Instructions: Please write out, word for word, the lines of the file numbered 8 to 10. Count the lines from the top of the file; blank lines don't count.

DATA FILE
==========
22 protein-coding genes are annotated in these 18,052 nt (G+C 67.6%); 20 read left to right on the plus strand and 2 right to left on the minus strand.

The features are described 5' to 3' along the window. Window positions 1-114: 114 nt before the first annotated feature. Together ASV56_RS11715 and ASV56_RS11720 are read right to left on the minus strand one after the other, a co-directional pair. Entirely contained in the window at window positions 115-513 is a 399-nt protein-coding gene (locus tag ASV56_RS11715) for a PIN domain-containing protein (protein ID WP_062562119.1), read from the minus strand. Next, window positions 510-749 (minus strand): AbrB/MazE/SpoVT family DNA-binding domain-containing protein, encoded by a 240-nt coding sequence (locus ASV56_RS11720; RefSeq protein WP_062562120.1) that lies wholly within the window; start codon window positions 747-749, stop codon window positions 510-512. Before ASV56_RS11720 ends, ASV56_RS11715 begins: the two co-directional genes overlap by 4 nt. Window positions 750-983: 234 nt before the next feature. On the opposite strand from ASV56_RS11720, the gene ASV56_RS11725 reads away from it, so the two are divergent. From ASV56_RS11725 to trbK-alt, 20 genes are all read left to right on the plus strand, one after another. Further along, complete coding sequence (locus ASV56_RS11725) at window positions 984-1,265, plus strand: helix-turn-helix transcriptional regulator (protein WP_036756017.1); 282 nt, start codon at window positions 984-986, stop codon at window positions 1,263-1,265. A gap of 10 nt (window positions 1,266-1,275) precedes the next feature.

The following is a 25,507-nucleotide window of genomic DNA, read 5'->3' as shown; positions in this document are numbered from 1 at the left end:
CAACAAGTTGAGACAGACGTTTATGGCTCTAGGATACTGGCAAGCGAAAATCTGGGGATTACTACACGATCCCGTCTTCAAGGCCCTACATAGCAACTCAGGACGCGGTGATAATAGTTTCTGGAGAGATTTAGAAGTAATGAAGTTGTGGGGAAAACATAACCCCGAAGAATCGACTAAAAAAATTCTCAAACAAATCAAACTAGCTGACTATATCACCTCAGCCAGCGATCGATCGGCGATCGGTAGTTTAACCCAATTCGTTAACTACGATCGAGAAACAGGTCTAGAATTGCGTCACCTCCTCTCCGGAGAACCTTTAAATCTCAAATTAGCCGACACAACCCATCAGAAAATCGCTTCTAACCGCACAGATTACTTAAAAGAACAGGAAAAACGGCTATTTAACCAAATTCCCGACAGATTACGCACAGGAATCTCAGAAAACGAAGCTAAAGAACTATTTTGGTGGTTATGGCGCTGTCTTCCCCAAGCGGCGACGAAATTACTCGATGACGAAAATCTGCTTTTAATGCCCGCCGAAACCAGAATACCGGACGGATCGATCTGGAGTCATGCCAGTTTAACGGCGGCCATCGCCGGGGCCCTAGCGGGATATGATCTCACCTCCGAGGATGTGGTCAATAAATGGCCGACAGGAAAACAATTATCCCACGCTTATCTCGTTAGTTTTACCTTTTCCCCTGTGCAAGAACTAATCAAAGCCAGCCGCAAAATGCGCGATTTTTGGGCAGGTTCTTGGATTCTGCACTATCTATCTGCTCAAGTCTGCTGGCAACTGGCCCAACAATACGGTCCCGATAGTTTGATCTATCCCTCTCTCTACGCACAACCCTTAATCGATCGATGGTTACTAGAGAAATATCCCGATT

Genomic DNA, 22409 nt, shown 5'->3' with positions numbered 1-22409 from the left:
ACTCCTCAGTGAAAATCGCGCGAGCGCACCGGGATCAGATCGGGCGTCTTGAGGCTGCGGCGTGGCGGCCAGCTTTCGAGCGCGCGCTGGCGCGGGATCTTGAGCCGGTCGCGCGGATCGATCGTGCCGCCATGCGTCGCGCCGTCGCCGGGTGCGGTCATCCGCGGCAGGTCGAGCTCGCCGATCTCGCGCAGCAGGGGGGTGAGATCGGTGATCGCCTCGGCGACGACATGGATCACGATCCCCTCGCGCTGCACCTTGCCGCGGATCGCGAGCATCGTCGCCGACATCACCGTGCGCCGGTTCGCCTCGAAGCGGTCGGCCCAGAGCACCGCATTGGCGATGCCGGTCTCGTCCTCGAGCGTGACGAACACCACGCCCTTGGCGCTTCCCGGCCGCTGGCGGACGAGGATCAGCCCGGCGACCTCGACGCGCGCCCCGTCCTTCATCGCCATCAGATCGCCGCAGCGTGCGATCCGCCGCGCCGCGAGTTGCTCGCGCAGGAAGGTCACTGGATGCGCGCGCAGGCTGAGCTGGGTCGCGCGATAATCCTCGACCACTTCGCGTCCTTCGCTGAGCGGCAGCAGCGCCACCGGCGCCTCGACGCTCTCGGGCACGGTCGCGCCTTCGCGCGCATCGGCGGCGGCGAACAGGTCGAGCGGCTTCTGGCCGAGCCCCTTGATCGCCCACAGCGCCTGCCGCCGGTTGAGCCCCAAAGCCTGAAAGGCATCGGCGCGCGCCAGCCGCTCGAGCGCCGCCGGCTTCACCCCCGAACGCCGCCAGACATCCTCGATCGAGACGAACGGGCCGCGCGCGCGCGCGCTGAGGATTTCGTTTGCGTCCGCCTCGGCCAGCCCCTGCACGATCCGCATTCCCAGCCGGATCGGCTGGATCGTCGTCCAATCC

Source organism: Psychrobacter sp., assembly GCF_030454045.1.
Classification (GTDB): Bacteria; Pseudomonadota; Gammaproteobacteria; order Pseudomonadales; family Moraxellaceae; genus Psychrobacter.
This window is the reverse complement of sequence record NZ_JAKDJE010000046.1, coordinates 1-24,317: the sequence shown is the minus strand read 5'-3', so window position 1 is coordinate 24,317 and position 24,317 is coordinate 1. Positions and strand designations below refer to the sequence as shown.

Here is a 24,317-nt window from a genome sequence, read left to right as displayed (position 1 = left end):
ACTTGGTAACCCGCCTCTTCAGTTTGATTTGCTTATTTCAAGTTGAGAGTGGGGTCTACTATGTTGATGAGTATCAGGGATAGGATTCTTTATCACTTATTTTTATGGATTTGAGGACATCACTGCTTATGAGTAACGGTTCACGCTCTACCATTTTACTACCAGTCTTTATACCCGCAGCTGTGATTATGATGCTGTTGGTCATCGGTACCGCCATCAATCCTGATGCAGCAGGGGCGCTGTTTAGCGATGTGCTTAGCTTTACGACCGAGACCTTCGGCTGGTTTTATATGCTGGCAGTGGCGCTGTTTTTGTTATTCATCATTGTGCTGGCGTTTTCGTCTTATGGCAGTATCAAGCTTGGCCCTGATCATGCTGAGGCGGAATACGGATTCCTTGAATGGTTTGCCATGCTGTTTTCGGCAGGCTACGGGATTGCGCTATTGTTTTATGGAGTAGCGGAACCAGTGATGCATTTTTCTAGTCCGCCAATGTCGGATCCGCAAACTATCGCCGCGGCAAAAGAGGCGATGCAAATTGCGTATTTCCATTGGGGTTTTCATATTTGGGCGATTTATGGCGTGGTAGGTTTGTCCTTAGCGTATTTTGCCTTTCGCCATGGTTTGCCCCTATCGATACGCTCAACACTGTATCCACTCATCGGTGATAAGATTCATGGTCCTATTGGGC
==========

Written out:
Classification (GTDB): Bacteria; Pseudomonadota; Gammaproteobacteria; order Pseudomonadales; family Moraxellaceae; genus Psychrobacter.
This window is the reverse complement of sequence record NZ_JAKDJE010000046.1, coordinates 1-24,317: the sequence shown is the minus strand read 5'-3', so window position 1 is coordinate 24,317 and position 24,317 is coordinate 1. Positions and strand designations below refer to the sequence as shown.

Here is a 24,317-nt window from a genome sequence, read left to right as displayed (position 1 = left end):